A-Z List

Learning & Behavior

Journal of Music Therapy
(Entries 1-21)

Compiled by Jessica Lichty

Madsen, Clifford, K., and Charles H. Madsen Jr.. “Music as a behavior modification technique with a juvenile delinquent.” Journal of Music Therapy, 72-84 No. 3 (1968): 5.

The case study presented illustrates the contingent use of music and music participant activities in the treatment of a severely disturbed youngster while on court probation. Principles derived from experimentation, presently gaining greater acceptance and spread among behavioral therapists, were used with the 15-year-old juvenile delinquent. Music and participant music activities,  i.e., guitar lessons, guitar withdrawal, and recorded music were used with a successful treatment outcome. Follow-up after thirty months indicates that previous maladaptive behavior is absent and positive adaptive responses have generalized to other areas of his life.

Galloway, Herbert, F., and Marjorie F. Bean. “The effects of action songs on the development of body image and body part identification in hearing impaired preschool children.” Journal of Music Therapy, 125-134 No. 3 (1974):11.

The purpose of this study was to investigate the application of music action songs to the specific tasks of body-image development and improvement in children with hearing impairments in a preschool classroom setting. Body-image in this study was defined as the individual’s awareness and knowledge of the physical and spatial characteristics of his own body. Body vocabulary was defined as the identification of body parts by the child upon request. The results of this study suggest that music may be a useful method in teaching selected concepts to children with hearing-impairments.

Einstein, Susan Rachel. “Effect of contingent guitar lessons on reading behavior.” Journal of Music Therapy (1974), 138-146 No. 3.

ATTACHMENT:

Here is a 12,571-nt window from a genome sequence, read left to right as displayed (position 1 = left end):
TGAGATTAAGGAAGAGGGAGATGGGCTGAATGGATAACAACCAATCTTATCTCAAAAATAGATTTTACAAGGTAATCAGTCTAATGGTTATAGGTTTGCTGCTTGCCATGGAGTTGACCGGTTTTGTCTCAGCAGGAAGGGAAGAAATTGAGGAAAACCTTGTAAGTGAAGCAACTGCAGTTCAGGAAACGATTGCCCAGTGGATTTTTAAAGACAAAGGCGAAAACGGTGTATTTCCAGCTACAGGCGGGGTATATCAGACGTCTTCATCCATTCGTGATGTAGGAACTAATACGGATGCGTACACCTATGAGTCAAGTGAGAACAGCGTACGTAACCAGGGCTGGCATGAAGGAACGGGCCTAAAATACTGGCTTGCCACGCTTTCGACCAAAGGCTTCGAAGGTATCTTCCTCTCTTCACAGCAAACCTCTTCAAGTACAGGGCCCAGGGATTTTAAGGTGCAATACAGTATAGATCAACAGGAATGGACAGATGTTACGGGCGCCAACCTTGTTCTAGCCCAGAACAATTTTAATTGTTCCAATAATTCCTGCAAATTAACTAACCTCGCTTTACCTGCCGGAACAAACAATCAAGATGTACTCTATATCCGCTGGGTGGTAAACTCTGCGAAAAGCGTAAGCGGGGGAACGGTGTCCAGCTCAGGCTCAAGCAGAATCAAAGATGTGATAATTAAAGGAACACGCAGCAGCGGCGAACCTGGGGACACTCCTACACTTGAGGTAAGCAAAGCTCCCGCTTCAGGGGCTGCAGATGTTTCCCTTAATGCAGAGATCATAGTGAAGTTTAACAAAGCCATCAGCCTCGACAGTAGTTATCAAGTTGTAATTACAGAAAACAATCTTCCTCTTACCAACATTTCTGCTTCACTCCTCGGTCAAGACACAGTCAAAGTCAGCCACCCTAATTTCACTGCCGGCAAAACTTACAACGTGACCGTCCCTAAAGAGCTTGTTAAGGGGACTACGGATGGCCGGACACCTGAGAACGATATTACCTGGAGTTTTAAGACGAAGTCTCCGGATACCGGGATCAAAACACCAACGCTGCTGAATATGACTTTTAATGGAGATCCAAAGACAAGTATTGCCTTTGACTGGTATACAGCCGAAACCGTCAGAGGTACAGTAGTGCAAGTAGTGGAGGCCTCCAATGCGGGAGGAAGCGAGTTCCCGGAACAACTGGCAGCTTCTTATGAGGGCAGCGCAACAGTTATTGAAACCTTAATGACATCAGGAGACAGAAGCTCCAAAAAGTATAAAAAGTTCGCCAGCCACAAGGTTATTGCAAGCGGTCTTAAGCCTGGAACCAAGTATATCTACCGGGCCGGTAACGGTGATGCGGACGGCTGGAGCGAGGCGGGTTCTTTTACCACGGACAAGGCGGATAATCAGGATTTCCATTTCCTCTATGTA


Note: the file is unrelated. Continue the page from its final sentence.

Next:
The results of the study indicate that contingent guitar lessons were a significant factor in increasing reading behavior of the subjects. Increases in behaviors were found when the guitar contingency was offered, and when the guitar was withdrawn, decreases in the level of appropriate reading behaviors occurred.

Underhill, Karen K., and Lawrence M. Harris. “The effect of contingent music on establishing imitation in behaviorally disturbed  retarded children.” Journal of Music Therapy, 156-166, No. 3. (1974):11.

This study found that the use of music may have several advantages not ordinarily found in other forms of reinforcement. When the music was made contingent upon a correct imitative response, a substantial increase in the percentage of the desired behavior was noted for all four subjects. In general a causal relationship would seem to be evident between the effect of contingent music and the frequency of imitative behavior.

Miller, D. Merrily, Laura Dorow, and R.Douglas Greer. “The contingent use of music and art for improving arithmetic scores.” Journal of Music Therapy, 57-64, No. 2 (1974): 11.